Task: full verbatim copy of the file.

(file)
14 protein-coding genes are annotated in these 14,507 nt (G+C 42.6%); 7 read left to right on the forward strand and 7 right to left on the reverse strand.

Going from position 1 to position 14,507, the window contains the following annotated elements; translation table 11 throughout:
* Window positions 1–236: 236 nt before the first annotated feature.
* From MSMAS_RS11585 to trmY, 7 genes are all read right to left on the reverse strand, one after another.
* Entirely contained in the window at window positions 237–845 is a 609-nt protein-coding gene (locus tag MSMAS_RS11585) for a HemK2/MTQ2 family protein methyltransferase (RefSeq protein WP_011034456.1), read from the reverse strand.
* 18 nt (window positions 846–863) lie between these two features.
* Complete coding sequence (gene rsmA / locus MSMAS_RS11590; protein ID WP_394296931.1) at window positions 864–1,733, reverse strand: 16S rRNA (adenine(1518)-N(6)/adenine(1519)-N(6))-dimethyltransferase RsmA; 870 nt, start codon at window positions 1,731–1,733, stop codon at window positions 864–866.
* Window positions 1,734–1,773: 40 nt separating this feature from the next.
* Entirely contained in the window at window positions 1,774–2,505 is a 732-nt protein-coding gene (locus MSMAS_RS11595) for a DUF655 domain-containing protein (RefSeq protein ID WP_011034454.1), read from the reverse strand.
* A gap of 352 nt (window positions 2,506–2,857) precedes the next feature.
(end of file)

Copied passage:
14 protein-coding genes are annotated in these 14,507 nt (G+C 42.6%); 7 read left to right on the forward strand and 7 right to left on the reverse strand.

Going from position 1 to position 14,507, the window contains the following annotated elements; translation table 11 throughout:
* Window positions 1–236: 236 nt before the first annotated feature.
* From MSMAS_RS11585 to trmY, 7 genes are all read right to left on the reverse strand, one after another.
* Entirely contained in the window at window positions 237–845 is a 609-nt protein-coding gene (locus tag MSMAS_RS11585) for a HemK2/MTQ2 family protein methyltransferase (RefSeq protein WP_011034456.1), read from the reverse strand.
* 18 nt (window positions 846–863) lie between these two features.
* Complete coding sequence (gene rsmA / locus MSMAS_RS11590; protein ID WP_394296931.1) at window positions 864–1,733, reverse strand: 16S rRNA (adenine(1518)-N(6)/adenine(1519)-N(6))-dimethyltransferase RsmA; 870 nt, start codon at window positions 1,731–1,733, stop codon at window positions 864–866.
* Window positions 1,734–1,773: 40 nt separating this feature from the next.
* Entirely contained in the window at window positions 1,774–2,505 is a 732-nt protein-coding gene (locus MSMAS_RS11595) for a DUF655 domain-containing protein (RefSeq protein ID WP_011034454.1), read from the reverse strand.
* A gap of 352 nt (window positions 2,506–2,857) precedes the next feature.